We are witnessing the ongoing destruction of the economy along with its present and future collateral damage (loss of work, closed businesses, bankruptcies, loss of homes, increasing suicide and drug overdoses). And it’s all because of an unproven assumption – the virus theory. It’s been a part of the medical mantra for decades. The virus is the enemy. The virus must be killed. No sacrifice is too great for the mission of annihilating the virus.
Theological assumptions are deadly, too. There are two prevalent assumptions that have contributed more to the destruction of the cascading consequences of negating God’s Kingdom order and law than any other false doctrine. These assumptions are:
(1) Adam was the father of all racial types and subtypes; and
(2) Jews and Gentiles represent Israel and all other non-Israelites living on the planet, respectively.
These are unproven and unverified assumptions. These lead to the conclusion by the vast majority of Catholic and Protestant theologians that the Bible is about all “humanity.”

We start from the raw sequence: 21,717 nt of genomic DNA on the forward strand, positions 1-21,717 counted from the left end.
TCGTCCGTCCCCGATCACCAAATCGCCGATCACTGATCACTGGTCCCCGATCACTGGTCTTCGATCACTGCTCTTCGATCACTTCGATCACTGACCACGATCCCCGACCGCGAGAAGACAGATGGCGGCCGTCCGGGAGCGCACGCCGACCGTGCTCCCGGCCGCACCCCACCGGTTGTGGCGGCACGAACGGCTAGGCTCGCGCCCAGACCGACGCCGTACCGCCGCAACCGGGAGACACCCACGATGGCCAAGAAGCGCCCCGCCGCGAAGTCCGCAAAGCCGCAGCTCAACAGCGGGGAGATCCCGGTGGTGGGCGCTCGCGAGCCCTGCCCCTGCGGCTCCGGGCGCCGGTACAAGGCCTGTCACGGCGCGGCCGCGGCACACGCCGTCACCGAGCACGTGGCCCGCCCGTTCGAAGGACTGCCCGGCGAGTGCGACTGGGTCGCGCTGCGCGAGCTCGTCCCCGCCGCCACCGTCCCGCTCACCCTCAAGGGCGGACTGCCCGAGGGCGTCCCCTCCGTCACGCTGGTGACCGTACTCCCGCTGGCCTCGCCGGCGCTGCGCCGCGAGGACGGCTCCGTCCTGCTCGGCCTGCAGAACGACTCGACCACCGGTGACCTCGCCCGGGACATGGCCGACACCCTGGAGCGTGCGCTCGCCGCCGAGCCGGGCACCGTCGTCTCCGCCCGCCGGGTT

Way back in graduate school at Denver Seminary, I and my fellow students were taught a lot of things to help equip us for the Christian ministry. Much of it was helpful. I appreciated the fact that the philosophy of education there prescribed that every student be able to defend what he believed. It wasn’t a cookie cutter outcome, like some seminaries that required that you agree with the school’s version of theology or else you don’t graduate. Yes, there was a standard doctrinal statement that was fundamental to the school I attended, but there was some latitude about various Christian positions on certain subject matters. For example, you didn’t have to agree with a dispensational or reformed viewpoint, but you had to defend what you believed.
Two of my professors, Dr. Gordon Lewis and Dr. Bruce Demarest, taught us systematic theology and apologetics. They took the approach to help us survey a variety of Protestant theological positions on various subjects and then study the Scriptures to “discover for yourself” what we believed and why. I have taken that philosophy forward as I teach others. I want people to own their faith! Otherwise, it’s not real to them.
Anyway, back in 1994, these professors combined their efforts to write a massive 3-volume work called Integrative Theology. It was impressive. One of the main points they made was that every assumption must be tested: